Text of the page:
For reasons stemming from the death of his mother, Princess Diana, Prince Harry has an understandable wariness of the world’s media.
But, says royal expert Daniela Elser, the prince and his wife Meghan Markle have developed a “curious blind spot” and will only deal with outlets that will allow them “to say their piece unmolested by any sort of pesky cross-examination.”
The Duke and Duchess’s attempts to rigidly control their public profile were discussed in the BBC’s controversial The Princes and the Press documentary, televised this week.
“A royal engagement is typically an opportunity for the bride to meet the press informally,” said host Amol Rajan, discussing the couple’s first photocall in Kensington Palace’s Sunken Garden.
“This one was different,” he said. “Harry and Meghan stuck a pond between them and the reporters. This was not the type of celebration [the press] were used to.”
The Daily Telegraph’s royal writer Camilla Tominey agreed, saying:“The initial press conference … was very much done from a distance.
“And then there wasn’t really ever a proper meet and greet. Maybe the lack of understanding of what Meghan was all about might have been down to the fact they never introduced her to the press properly.”
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Rajan lays out the "unspoken contract" between the press and the palace in the opening moments of the documentary, saying: “The Windsor deal is; The royals get to live in a palace, they get some tax payer funding…
“In return — so long as they grant access and a steady supply of stories and pictures — they get favourable coverage. But that deal only works if both parties stick to their side of the bargain.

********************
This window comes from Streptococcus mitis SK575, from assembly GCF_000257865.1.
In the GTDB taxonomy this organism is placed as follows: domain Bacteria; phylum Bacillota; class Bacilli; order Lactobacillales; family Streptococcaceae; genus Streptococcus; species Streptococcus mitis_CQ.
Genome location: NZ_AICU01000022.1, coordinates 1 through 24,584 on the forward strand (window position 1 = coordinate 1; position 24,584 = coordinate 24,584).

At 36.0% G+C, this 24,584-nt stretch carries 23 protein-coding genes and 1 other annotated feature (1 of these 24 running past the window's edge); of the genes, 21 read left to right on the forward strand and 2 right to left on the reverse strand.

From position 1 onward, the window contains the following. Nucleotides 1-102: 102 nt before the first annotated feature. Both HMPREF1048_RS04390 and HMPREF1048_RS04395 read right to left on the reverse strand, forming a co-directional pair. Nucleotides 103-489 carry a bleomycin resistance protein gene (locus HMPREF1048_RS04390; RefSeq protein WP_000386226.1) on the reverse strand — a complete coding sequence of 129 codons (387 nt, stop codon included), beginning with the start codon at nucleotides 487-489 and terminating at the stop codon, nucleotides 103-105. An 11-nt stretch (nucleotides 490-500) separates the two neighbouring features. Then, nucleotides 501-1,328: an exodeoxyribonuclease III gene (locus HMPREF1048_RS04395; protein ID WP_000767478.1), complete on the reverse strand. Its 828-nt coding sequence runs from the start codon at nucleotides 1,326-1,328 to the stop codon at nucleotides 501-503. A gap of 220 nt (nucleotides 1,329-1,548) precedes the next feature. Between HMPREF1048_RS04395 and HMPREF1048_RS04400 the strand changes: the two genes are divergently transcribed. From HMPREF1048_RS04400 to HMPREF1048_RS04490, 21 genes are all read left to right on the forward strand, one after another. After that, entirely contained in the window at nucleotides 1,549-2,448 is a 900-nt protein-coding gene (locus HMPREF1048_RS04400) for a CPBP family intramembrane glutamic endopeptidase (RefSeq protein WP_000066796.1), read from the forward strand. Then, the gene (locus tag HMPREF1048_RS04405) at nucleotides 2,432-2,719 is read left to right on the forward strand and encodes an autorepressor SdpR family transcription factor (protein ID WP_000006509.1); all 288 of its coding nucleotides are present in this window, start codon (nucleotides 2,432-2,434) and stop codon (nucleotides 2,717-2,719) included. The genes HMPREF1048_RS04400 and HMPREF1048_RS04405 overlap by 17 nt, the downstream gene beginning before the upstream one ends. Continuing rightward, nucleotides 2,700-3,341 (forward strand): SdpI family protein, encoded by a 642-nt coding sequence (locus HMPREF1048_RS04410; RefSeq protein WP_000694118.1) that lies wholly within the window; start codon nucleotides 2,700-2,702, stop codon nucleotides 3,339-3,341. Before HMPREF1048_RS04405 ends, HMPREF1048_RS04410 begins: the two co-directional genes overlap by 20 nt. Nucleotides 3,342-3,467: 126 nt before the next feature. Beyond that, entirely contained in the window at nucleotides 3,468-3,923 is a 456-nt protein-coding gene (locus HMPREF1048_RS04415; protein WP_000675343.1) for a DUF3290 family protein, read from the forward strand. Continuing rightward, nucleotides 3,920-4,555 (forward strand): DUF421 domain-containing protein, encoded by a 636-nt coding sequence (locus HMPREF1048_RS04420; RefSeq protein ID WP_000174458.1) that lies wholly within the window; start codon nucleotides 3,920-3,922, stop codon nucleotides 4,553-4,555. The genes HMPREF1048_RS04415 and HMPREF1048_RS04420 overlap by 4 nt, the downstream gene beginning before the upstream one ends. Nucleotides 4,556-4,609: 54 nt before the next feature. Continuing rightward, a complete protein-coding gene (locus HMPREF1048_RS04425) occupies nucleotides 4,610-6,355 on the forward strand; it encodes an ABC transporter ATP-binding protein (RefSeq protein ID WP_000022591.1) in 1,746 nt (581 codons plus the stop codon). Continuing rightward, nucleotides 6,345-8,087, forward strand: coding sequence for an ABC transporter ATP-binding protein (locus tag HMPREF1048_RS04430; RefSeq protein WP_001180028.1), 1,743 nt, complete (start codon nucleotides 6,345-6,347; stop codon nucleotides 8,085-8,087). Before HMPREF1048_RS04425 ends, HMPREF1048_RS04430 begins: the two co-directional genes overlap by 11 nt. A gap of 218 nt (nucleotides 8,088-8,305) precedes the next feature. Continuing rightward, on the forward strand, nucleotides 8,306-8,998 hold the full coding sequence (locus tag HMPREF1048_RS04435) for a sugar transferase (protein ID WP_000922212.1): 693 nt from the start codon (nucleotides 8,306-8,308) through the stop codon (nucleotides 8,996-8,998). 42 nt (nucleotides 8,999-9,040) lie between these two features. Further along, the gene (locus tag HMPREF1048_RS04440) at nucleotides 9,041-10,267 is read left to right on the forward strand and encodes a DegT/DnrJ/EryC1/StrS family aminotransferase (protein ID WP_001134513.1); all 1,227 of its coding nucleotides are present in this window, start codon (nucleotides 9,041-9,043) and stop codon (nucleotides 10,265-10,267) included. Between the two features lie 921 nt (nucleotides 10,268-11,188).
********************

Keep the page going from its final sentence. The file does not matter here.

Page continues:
“The question was,” he said, “would the children of Princess Diana want to play that game?”
While, Meghan, according to Finding Freedom writer Omid Scobie, would, Harry wasn’t so sure.
Scobie said: “Meghan, who of course is pretty media savvy, and from what I heard behind the scenes quite keen to meet with the journalists, Harry was like, ‘No you don’t realise what could happen if you do sort of step into that arena because it goes downhill from there, you will never win them over, you will never win.’”
“While William and Harry both clearly deeply dislike the press,” says Elser, “the elder has obviously pursued a tactic of viewing journalists as a necessary blight, and one crucial to further his philanthropic ends. Harry has refused to toe that line.”
He and Meghan promised, she says, to “engage with grassroots media organisations and young, up-and-coming journalists.”
But instead, Elser writes in News.com.au, they have only agreed to interviews with friends such as Oprah Winfrey and Ellen DeGeneres, and other media outlets that offer them a platform, without any “pesky” scrutiny that might have in the long run led to a healthier relationship with their public.
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